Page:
Saturday, May 23, 2009

Judaism


I grew up Jewish Orthodox. It's probably the strictest most life encompassing religion ever followed. From the moment you wake up in the morning until you close your eyes at night there is nothing you do without saying a blessing. There is even a blessing for when you go to the bathroom. 

I've often wondered how it became like that and I have a theory. While we live in Eretz Yisrael there was no reason for us to differentiate ourselves from others. There was no need to strive to keep our identity. Everyone was Jewish. Then the unthinkable happened and we were conquered and thrown off our land. The whole fabric of our existence was destroyed and a set of intricate ritulas and prayers and blessings were put in place to help remind us that we were indeed different.

As the years went by some strayed while others became more obstinate in their preservation of Judaism. Rules got stricter, rituals became more meaningful. Various communities developed their own minhagim (habits-ways of doin things) based on the constraints of the societies they lived in.

After two thousand years what we had was the most obstinate of the original Jews clinging to their identity with a maze of laws and rituals. 

Then we returned to our land.

Most Israeli's are secular. The majority do have a belief that god exists but they don't follow the religion. About 25% are non believers but still consider themselves Jews.

I got into an argument with several people about being able to be an atheist or agnostic and still be Jewish. After all, you can't be a Christian or Muslim of you don't believe in God. I had someone else tell me that she dated a Jewish guy once and felt alien. It was like everyone else belonged to this exclusive club and she didn't. I understand why she felt that way. After so many years of preserving our way of life there is an intangible bond between us. It has nothing to do with god it's genetics. Those of us who preserved our identity carry certain genes, traits that are unique to our "family". We can sense each other. It isn't "mystical" it's biological.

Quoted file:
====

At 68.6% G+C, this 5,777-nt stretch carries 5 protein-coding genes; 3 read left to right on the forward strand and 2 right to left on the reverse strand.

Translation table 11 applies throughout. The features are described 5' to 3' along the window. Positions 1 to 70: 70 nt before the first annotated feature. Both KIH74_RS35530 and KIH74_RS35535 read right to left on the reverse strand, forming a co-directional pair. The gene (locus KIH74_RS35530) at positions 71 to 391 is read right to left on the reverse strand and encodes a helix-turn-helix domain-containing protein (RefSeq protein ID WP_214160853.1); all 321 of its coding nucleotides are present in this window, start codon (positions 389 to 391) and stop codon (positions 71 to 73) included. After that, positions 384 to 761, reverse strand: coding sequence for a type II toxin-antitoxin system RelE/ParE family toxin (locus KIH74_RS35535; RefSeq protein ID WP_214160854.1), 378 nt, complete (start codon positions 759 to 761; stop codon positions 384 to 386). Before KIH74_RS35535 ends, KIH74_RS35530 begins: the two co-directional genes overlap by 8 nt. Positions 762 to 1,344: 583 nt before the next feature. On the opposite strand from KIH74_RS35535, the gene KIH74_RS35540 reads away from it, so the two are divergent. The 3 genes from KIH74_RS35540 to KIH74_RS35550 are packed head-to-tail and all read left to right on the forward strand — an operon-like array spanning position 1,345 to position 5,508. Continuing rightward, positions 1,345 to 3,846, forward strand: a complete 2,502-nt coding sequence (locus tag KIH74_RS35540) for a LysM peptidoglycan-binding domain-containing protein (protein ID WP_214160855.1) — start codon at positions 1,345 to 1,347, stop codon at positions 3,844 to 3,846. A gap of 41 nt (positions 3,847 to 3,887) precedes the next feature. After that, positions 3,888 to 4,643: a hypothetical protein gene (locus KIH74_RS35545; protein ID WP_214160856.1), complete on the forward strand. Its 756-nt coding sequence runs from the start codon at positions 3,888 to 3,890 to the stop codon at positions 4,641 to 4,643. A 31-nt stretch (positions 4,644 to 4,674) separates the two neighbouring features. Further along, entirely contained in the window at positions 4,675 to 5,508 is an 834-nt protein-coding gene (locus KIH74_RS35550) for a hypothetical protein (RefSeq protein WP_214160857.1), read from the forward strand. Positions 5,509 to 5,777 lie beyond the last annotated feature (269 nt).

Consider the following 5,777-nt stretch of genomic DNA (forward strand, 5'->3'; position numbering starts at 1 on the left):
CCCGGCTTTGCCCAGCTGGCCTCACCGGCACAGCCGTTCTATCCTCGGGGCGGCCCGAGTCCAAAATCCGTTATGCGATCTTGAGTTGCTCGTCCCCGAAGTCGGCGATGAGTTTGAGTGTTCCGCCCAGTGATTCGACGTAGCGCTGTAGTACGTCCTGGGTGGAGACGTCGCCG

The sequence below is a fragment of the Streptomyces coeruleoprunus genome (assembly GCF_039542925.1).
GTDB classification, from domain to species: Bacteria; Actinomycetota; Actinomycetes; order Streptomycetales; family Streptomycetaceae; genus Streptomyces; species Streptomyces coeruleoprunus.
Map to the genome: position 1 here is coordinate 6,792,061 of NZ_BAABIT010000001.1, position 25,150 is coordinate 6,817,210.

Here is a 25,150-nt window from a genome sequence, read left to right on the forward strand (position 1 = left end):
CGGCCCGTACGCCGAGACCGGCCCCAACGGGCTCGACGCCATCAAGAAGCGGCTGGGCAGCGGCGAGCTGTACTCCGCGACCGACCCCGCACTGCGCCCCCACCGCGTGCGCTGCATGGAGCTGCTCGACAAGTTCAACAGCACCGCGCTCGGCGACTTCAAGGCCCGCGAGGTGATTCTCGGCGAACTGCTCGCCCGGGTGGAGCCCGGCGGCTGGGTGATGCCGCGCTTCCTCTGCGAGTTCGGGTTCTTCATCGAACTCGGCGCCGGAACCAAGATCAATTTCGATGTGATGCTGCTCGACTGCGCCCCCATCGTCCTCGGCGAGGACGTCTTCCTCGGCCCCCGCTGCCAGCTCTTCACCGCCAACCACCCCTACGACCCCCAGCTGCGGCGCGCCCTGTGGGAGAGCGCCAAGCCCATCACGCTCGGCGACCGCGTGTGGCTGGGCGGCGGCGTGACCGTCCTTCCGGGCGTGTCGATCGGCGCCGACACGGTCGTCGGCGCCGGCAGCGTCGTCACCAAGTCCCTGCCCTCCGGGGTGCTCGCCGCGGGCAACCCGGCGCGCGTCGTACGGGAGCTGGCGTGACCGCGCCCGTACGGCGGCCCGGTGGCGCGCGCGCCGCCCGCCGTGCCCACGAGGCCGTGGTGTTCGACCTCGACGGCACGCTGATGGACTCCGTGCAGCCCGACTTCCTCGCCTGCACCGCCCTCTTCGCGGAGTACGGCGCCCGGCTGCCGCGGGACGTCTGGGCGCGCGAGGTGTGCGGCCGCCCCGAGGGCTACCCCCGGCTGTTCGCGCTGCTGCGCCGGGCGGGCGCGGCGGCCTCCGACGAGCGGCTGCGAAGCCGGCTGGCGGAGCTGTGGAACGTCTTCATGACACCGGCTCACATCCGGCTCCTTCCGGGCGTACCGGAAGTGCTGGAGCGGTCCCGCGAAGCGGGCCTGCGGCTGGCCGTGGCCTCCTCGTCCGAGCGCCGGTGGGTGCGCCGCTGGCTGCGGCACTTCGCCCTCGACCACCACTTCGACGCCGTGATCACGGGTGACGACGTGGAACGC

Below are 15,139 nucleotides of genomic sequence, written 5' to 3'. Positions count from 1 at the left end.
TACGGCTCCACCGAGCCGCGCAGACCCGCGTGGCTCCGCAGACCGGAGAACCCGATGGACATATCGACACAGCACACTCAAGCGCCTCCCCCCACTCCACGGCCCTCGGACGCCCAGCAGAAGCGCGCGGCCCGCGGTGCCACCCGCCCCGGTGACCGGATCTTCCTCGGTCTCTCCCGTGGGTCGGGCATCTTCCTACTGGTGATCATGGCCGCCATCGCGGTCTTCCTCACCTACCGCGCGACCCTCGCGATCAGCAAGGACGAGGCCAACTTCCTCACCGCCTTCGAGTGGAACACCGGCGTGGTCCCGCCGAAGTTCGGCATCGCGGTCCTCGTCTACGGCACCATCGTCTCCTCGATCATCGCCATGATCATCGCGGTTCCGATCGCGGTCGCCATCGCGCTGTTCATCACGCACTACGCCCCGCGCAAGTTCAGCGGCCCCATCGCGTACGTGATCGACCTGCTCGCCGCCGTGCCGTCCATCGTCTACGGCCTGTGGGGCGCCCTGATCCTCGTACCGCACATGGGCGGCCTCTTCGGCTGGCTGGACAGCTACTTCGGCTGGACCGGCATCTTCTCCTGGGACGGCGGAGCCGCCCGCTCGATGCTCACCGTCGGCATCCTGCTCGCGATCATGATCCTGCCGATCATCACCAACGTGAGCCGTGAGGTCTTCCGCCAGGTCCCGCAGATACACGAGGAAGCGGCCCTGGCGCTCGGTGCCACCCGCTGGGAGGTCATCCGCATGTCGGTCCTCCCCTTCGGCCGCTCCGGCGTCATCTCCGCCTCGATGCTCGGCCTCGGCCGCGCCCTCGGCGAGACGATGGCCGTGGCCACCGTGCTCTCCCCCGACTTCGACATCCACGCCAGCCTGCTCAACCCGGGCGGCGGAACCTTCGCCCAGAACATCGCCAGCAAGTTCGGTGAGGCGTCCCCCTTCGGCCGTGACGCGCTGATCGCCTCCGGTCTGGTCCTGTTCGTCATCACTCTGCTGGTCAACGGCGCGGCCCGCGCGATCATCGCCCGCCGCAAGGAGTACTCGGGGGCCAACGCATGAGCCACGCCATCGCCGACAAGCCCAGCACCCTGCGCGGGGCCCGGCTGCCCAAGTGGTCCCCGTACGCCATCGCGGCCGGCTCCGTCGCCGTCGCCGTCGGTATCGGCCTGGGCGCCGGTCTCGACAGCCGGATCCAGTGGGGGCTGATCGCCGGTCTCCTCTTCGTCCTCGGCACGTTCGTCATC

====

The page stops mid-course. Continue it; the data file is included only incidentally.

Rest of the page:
Regardless of what you believe you are Jewish if your mother was Jewish. We are in a sense a spread out collective that can't agree on anything. Being Jewish is a trip. I love it and wouldn't want to be anything else. But I can totally understand why other people don't get us.

11 comments:

  1. I'm glad you're writing like this. I didn't know you grew up Jewish...I look forward to more of your posts...

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  2. My boss was orthodox...........I learned a lot from him.....About all the rituals and culture. I found it fascinating...
    Though it did create some major complications for him in his personal life....One day I will share it in a post...It's a fascinating yet tragic story......
    I love the way that community take care of their own when they are in need....I have to say I was humbled and awed.....

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  3. This is very true blabby. When I left my ex the first thing I did was look for the Jewish community. They were my backbone. But that's because we are a "family". "kol yisrael arevim ze la ze" All of Israel are responsible for each other.

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  4. Yea I know but I didn't know that. Keep posting!!!

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  5. You never read my posts before? Didn't you know I grew up in Israel?

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  6. Oh Yes, I did read your posts when I first met you...I knew you grew up in Israel, but I didnt know your Jewish. I'm not too bright alot of times...

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  7. ANAV, this what I love about you. You are so honest.

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  8. Yea....all anyone has to do is be invited to a Jewish family get-together and the core of our people comes out every time!! ;-)

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Miri 1994-2009

Miri 1994-2009
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